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4 Tutorials that teach Gender and Research
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Gender and Research

Gender and Research

Description:

This lesson will define and analyze the relevance of androcentricity, gynocentricity, overgeneralizing, gender blindness, double standards, and interference in sociology.

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Tutorial

What's Covered

This tutorial will cover the following topic of gender and research, through the definition and discussion of:

  1. Androcentricity, Gynocentricity and Overgeneralization
  2. Double Standards
  3. Interference

1. ANDROCENTRICITY, GYNOCENTRICITY AND OVERGENERALIZATION

How do issues of gender influence the research that sociologists do?

To begin, it is helpful to explore the concepts of androcentricity and gynocentricity as they pertain to research. Androcentricity is essentially a focus on the male. It's a biased focus on the male perspective, a privilege of the male perspective over that of the female. Gynocentricity is just the opposite--a focus on the female, or a biased privilege of the female perspective over that of the male.

Terms to Know

Androcentricity

A focus on the male or on the male perspective.

Gynocentricity

A focus on the female or on the female perspective.

Both of these focuses are a problem for social research, if you are ignoring one half of the population when you're doing your research. When you operate with an androcentric or gynocentric perspective, you run the risk of overgeneralizing, which can be a significant problem in social research. Overgeneralizing is defined as stepping too far with your conclusion, meaning you are drawing conclusions about all people when you only have data on particular groups.

Term to Know

Overgeneralizing

Speaking about an entire population when you only have knowledge of a part.

ExampleYou are researching American culture and want to understand what Americans do within culture. You find that men like to watch football. In your report, then, you write that all Americans like to watch football. However, this is an example of an overgeneralization, because not all Americans enjoy watching football. For instance, some women might not. Further research is needed to support a claim that all Americans like to watch football.

It requires a resolute effort to avoid being either androcentric or gynocentric when executing your research, and similarly to avoid overgeneralization. However, it is also important not to completely ignore the effects of gender on social life and sociological research. Doing so results in gender blindness, which means completely overlooking the role that gender plays in social life.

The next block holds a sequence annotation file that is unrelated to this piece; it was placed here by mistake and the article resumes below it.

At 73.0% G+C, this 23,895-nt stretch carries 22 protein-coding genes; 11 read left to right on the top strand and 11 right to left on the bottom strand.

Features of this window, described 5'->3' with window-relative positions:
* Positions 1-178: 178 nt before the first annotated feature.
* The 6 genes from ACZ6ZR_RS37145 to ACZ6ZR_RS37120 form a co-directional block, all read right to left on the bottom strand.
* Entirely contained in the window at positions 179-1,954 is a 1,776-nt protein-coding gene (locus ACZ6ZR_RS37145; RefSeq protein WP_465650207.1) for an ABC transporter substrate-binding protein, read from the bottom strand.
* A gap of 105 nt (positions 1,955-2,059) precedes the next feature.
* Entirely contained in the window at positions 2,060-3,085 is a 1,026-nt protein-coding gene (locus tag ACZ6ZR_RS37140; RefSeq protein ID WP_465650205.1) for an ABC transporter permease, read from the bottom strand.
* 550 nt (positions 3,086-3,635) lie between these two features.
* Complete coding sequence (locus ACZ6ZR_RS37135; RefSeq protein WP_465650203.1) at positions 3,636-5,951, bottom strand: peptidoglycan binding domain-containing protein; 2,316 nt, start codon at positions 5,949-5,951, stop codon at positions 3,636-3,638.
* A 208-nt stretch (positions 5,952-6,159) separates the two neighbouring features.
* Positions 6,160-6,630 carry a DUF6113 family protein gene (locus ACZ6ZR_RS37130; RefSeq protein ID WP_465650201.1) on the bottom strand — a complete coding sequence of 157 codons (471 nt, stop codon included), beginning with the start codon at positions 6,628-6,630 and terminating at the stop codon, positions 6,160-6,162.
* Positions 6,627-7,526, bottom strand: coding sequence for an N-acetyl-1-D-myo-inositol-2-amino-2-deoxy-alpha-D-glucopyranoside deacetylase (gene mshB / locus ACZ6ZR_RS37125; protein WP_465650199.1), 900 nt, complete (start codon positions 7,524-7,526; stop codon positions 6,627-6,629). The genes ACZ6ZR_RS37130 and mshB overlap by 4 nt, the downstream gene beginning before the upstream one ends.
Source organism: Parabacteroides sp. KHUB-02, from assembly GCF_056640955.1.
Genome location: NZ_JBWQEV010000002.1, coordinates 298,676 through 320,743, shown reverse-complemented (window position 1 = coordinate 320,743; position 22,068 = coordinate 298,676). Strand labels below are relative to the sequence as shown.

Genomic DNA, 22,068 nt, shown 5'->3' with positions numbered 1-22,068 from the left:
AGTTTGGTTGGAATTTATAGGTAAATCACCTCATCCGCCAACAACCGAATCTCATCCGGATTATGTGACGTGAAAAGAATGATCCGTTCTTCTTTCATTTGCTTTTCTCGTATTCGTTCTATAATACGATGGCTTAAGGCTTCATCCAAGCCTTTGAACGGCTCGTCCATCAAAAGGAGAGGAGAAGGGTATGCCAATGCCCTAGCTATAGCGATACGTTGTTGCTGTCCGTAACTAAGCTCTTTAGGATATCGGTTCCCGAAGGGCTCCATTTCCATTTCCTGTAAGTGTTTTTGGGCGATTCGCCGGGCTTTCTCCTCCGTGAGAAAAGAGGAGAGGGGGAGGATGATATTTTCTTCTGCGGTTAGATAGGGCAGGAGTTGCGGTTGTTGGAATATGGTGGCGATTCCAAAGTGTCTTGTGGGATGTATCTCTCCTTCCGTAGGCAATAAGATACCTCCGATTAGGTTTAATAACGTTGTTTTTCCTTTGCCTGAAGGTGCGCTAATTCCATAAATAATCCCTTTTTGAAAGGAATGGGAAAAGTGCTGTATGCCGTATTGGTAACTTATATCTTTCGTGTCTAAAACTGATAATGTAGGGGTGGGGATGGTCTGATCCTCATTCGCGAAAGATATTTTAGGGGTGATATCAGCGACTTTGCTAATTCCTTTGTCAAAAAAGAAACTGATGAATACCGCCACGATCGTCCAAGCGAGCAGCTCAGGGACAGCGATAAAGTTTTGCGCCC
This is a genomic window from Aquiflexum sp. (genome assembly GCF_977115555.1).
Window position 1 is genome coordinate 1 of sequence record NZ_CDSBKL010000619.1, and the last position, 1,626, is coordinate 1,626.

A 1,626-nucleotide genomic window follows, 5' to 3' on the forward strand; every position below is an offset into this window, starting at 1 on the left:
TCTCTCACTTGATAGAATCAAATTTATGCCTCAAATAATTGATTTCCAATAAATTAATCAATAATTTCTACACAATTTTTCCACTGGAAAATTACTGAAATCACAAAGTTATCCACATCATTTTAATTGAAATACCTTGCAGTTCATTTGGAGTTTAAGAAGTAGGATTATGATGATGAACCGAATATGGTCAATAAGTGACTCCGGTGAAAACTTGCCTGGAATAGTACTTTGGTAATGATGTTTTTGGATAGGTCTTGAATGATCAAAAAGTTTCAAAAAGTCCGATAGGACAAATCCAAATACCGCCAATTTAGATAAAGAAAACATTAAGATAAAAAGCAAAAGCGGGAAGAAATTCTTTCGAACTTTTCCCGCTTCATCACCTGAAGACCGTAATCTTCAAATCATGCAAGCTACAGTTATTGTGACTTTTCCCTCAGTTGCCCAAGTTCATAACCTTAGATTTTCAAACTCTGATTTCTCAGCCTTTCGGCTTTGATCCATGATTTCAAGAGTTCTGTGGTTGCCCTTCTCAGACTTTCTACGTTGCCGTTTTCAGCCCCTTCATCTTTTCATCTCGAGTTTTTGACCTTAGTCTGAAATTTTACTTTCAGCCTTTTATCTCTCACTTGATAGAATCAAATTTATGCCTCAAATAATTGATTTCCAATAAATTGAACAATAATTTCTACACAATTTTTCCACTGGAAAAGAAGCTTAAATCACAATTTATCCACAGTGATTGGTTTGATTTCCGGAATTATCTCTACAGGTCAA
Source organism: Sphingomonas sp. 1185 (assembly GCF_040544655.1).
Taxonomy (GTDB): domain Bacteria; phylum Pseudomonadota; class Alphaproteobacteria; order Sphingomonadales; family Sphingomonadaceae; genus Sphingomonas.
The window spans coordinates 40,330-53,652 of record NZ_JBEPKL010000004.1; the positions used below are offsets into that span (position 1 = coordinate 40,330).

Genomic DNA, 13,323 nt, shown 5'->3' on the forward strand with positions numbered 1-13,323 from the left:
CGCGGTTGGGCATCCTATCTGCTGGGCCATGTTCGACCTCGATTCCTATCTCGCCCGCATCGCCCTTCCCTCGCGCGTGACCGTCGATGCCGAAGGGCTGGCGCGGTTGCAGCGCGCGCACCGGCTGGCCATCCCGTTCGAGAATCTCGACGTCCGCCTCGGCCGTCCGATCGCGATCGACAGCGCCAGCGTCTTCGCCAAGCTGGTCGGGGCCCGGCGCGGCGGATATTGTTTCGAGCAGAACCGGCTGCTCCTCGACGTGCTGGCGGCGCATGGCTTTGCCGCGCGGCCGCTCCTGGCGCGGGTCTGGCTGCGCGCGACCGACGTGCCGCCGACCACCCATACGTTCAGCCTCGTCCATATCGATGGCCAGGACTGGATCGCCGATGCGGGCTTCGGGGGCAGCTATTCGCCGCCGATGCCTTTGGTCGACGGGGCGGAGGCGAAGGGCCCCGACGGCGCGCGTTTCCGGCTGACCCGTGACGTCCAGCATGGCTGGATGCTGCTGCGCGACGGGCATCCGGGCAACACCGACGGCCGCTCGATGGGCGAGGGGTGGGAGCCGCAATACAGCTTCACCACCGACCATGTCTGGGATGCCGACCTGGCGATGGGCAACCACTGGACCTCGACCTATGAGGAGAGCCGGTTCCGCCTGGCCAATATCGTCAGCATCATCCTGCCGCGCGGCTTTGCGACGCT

Term to Know

Gender Blindness

Overlooking or ignoring the role that gender plays in social life.


2. DOUBLE STANDARD

Another related pitfall to be avoided when doing social research is the double standard, which means having different standards for two similar groups of people, most commonly males and females.

ExampleIf you're in a relationship, you might be familiar with double standards. Any time you or your partner says, “Why is it okay for you to do that, but not for me?”, you're referring to a double standard.

Researchers must be very careful not to carry double standards into their work when they're gathering and analyzing their data.

Term to Know

Double Standard

Having two different standards for similar groups of people.


3. INTERFERENCE

The last area of concern with respect to gender and social research is the concept of interference. Interference occurs when the sex of the researcher interferes with the data collection process. This is more of a problem for qualitative research than it is for quantitative research.

ExampleA researcher is doing her interview fieldwork, and there is a respondent that keeps asking her out on dates. He seems to be exaggerating some of his stories to appear more ‘cool,’ so that she’ll be more likely to go on a date with him. She eventually has to cut off the relationship completely, and isn’t able to use any of his transcripts because of this. Can you see how the sex of the researcher affected the research process? This is an example of interference.

Term to Know

Interference

Occurs when the sex of the researcher interferes with the data collection process.

Summary

Today you learned about how issues of gender influence the research that sociologists do, focusing on the concepts of androcentricity, gynocentricity, overgeneralization, double standards, and interference.

Source: This work is adapted from Sophia author Zach Lamb.

TERMS TO KNOW
  • Interference

    Occurs when the sex of the researcher interferes with the data collection process.

  • Double Standard

    Having two different standards for similar groups of people.

  • Gender Blindness

    Overlooking or ignoring the role that gender plays in social life.

  • Overgeneralizing

    Speaking about an entire population when you only have knowledge of a part.

  • Gynocentricity

    A focus on the female or on the female perspective.

  • Androcentricity

    A focus on the male or on the male perspective.